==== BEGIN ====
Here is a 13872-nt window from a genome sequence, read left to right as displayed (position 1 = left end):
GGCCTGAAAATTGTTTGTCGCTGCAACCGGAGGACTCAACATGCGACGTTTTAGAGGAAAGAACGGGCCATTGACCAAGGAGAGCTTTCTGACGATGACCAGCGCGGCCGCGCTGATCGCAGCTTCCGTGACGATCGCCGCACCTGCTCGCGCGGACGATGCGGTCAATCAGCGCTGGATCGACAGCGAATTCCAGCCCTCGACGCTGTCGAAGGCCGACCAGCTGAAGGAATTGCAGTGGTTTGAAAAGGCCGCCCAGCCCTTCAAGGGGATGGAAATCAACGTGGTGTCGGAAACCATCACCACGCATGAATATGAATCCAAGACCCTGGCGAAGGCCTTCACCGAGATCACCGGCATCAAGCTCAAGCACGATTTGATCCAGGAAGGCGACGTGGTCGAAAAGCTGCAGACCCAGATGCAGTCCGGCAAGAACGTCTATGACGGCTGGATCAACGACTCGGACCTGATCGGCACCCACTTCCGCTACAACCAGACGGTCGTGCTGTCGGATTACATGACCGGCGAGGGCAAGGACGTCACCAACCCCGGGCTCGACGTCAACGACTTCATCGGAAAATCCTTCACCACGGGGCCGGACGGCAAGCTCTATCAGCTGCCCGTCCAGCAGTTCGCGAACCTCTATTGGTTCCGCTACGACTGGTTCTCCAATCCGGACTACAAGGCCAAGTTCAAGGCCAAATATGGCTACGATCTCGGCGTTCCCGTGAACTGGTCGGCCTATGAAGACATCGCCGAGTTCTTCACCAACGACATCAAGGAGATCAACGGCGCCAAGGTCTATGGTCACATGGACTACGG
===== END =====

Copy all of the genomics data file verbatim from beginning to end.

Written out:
Here is a 13872-nt window from a genome sequence, read left to right as displayed (position 1 = left end):
GGCCTGAAAATTGTTTGTCGCTGCAACCGGAGGACTCAACATGCGACGTTTTAGAGGAAAGAACGGGCCATTGACCAAGGAGAGCTTTCTGACGATGACCAGCGCGGCCGCGCTGATCGCAGCTTCCGTGACGATCGCCGCACCTGCTCGCGCGGACGATGCGGTCAATCAGCGCTGGATCGACAGCGAATTCCAGCCCTCGACGCTGTCGAAGGCCGACCAGCTGAAGGAATTGCAGTGGTTTGAAAAGGCCGCCCAGCCCTTCAAGGGGATGGAAATCAACGTGGTGTCGGAAACCATCACCACGCATGAATATGAATCCAAGACCCTGGCGAAGGCCTTCACCGAGATCACCGGCATCAAGCTCAAGCACGATTTGATCCAGGAAGGCGACGTGGTCGAAAAGCTGCAGACCCAGATGCAGTCCGGCAAGAACGTCTATGACGGCTGGATCAACGACTCGGACCTGATCGGCACCCACTTCCGCTACAACCAGACGGTCGTGCTGTCGGATTACATGACCGGCGAGGGCAAGGACGTCACCAACCCCGGGCTCGACGTCAACGACTTCATCGGAAAATCCTTCACCACGGGGCCGGACGGCAAGCTCTATCAGCTGCCCGTCCAGCAGTTCGCGAACCTCTATTGGTTCCGCTACGACTGGTTCTCCAATCCGGACTACAAGGCCAAGTTCAAGGCCAAATATGGCTACGATCTCGGCGTTCCCGTGAACTGGTCGGCCTATGAAGACATCGCCGAGTTCTTCACCAACGACATCAAGGAGATCAACGGCGCCAAGGTCTATGGTCACATGGACTACGG